President Joe Biden’s climate envoy, John Kerry, said there will be no more coal plants operating in the United States by 2030.

His assertion was made during an interview with Bloomberg News while at the COP26 climate change conference in Glasgow and is being widely reported by other media, such as the Washington Examiner.

Utah has already retired one coal plant, in 2015 in Price Canyon outside of Helper, after PacifiCorp determined the aging plant would be too expensive to upgrade to meet a new mercury emission standard.

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The U.S. still gets about 19% of its energy from coal, and Kerry’s comments lacked any detail on how the 2030 prediction will be met.

It is clear, however, that his comments won’t play well in coal-producing states such as Utah, West Virginia and Pennsylvania.

“We are very shocked at a comment like that,” said Thom Carter, Gov. Spencer Cox’s energy adviser and director of the Governor’s Office of Energy Development. “It seems unbelievably reckless to make a comment of that nature without talking to states, producers and energy providers.”

But fossil fuel opponents are calling for an accelerated retirement schedule of coal-fired power plants and say some utility operators such as PacifiCorp, which serves Utah and six other states, should be more responsive to climate change.

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Some power plants are switching to natural gas, and some power cooperatives are looking to nuclear energy to serve as a fossil-free base load source of energy.

One such planned project is at the Idaho National Laboratory, to be operated by the Utah Associated Municipal Power Systems, which serves a half-dozen states.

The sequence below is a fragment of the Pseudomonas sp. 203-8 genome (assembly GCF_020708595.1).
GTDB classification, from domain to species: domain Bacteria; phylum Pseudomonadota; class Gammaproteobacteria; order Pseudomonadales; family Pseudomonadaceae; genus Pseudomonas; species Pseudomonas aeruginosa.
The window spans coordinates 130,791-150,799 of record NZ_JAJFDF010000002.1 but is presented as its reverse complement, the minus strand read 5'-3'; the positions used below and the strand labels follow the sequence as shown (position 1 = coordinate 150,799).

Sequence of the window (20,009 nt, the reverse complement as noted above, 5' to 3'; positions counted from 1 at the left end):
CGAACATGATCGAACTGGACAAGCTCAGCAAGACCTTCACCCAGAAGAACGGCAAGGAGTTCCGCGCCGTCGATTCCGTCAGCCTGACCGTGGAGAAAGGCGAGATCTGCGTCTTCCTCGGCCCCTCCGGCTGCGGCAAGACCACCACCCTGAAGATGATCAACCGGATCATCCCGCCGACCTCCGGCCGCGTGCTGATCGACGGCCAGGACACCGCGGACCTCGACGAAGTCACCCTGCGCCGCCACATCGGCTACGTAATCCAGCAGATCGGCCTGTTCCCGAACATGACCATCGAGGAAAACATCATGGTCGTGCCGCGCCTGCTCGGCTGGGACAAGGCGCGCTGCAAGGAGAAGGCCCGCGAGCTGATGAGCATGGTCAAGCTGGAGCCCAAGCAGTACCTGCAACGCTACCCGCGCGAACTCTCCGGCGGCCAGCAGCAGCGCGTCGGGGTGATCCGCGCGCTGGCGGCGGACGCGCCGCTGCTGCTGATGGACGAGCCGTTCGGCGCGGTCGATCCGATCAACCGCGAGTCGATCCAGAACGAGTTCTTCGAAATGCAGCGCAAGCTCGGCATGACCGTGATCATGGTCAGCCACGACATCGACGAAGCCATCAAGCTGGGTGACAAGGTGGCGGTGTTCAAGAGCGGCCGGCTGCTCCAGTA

The NuScale nuclear plant is slated to use Small Modular Reactor technology through the Carbon Free Power Project.

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PacifiCorp has said it is turning its attention to more renewables to provide energy because the cost of the technology has come down so much.

As an example, it’s pursuing hydropower projects in Idaho that could provide up to 1,800 megawatts of significant long duration energy storage (up to 16 hours) for peak customer demand and renewable energy integration.

It plans to develop more wind and solar resources, to convert a coal-fired power plant and invest in storage for grid reliability.

It says it will retire 14 of its coal-fired units by 2030 and more by 2040. One of those would be the Huntington Plant in Emery County, which is slated for closure by 2036.

Plant retirements are happening because of the political pressure on coal and because of plants reaching their end of life stage.